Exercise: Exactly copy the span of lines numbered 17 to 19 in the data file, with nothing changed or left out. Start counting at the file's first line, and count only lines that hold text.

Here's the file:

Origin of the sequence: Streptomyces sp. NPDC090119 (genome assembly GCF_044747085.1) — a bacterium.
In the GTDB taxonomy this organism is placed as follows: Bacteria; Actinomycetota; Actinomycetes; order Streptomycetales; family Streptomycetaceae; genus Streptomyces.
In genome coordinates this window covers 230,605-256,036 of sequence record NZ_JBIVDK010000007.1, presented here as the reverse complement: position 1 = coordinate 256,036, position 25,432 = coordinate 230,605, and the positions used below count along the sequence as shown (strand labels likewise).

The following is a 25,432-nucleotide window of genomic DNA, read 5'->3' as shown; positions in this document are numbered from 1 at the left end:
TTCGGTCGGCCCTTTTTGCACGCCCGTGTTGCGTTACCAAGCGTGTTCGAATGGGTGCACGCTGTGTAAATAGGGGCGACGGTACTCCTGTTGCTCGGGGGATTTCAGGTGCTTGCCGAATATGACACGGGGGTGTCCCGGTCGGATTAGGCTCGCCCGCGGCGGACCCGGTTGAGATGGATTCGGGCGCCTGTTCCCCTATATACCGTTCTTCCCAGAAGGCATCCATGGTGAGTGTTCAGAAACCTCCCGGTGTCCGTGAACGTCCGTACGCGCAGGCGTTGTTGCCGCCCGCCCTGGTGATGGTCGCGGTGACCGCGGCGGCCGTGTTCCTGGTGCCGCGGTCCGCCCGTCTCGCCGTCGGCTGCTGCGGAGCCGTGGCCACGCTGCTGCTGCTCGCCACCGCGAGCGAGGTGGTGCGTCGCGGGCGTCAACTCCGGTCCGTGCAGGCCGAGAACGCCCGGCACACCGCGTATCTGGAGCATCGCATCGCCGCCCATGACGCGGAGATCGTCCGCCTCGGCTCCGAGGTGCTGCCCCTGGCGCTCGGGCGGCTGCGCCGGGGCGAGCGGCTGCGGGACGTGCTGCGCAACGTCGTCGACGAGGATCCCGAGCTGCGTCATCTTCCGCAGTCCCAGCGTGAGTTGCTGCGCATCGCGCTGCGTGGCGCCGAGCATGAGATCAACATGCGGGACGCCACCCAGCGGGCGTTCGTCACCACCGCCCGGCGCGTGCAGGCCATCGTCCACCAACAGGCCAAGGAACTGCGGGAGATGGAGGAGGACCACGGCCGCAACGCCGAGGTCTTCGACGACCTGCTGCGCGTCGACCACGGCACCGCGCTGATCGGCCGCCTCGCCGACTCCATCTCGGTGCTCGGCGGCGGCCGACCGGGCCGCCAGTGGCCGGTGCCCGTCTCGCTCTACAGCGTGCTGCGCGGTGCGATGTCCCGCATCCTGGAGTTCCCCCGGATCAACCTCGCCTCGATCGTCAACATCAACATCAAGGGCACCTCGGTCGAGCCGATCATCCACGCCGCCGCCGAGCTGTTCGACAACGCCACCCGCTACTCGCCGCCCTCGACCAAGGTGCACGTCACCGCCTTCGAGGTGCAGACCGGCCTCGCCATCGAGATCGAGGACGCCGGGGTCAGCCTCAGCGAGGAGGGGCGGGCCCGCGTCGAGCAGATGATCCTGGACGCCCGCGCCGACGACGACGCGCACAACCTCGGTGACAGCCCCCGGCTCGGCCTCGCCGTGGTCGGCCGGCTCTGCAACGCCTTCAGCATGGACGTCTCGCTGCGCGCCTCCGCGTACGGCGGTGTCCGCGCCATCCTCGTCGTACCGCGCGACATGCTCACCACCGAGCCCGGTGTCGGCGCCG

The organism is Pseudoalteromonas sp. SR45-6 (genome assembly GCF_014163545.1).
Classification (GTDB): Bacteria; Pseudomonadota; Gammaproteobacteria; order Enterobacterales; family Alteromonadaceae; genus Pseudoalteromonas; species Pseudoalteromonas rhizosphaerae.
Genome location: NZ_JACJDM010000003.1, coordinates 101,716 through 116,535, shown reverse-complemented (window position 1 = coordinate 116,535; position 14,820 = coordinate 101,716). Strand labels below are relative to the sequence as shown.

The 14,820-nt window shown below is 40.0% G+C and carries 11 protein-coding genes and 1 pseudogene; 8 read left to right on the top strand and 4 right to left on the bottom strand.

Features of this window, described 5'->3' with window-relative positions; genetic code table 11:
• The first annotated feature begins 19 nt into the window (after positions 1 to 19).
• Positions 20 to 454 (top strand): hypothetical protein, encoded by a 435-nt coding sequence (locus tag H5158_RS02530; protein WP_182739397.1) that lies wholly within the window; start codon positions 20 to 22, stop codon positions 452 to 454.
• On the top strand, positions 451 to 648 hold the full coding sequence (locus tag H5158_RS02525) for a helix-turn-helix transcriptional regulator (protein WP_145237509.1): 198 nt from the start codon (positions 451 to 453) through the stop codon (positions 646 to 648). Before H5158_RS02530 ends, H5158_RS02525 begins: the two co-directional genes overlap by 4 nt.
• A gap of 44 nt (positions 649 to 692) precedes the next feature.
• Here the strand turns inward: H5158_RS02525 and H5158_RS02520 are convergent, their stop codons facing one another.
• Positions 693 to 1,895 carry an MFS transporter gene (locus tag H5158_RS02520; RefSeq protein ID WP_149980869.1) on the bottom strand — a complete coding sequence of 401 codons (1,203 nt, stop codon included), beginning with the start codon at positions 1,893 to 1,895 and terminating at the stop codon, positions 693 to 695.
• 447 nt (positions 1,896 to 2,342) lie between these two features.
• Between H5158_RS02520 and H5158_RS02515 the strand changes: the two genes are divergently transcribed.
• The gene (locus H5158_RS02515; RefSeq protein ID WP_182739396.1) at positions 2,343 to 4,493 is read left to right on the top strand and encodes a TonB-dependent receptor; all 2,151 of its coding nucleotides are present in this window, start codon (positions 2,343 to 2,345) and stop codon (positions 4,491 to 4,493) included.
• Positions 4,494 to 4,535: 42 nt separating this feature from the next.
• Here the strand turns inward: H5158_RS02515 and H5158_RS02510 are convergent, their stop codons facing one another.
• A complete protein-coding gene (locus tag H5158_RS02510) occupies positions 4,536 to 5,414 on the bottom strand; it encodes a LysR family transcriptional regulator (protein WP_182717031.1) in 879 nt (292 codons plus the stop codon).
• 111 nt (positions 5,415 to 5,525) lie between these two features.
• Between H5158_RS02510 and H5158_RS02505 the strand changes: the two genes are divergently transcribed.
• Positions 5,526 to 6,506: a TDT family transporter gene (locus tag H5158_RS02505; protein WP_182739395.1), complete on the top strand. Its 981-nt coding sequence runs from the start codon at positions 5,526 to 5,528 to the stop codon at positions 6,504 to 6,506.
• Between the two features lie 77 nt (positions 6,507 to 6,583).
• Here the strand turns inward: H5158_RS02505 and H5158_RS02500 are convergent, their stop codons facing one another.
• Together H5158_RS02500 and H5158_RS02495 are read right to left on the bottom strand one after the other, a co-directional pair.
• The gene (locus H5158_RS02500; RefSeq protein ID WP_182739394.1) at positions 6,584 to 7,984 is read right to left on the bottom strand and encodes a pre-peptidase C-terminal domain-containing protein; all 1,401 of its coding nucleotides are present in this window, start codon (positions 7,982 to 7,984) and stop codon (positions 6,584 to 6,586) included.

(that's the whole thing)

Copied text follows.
• 447 nt (positions 1,896 to 2,342) lie between these two features.
• Between H5158_RS02520 and H5158_RS02515 the strand changes: the two genes are divergently transcribed.
• The gene (locus H5158_RS02515; RefSeq protein ID WP_182739396.1) at positions 2,343 to 4,493 is read left to right on the top strand and encodes a TonB-dependent receptor; all 2,151 of its coding nucleotides are present in this window, start codon (positions 2,343 to 2,345) and stop codon (positions 4,491 to 4,493) included.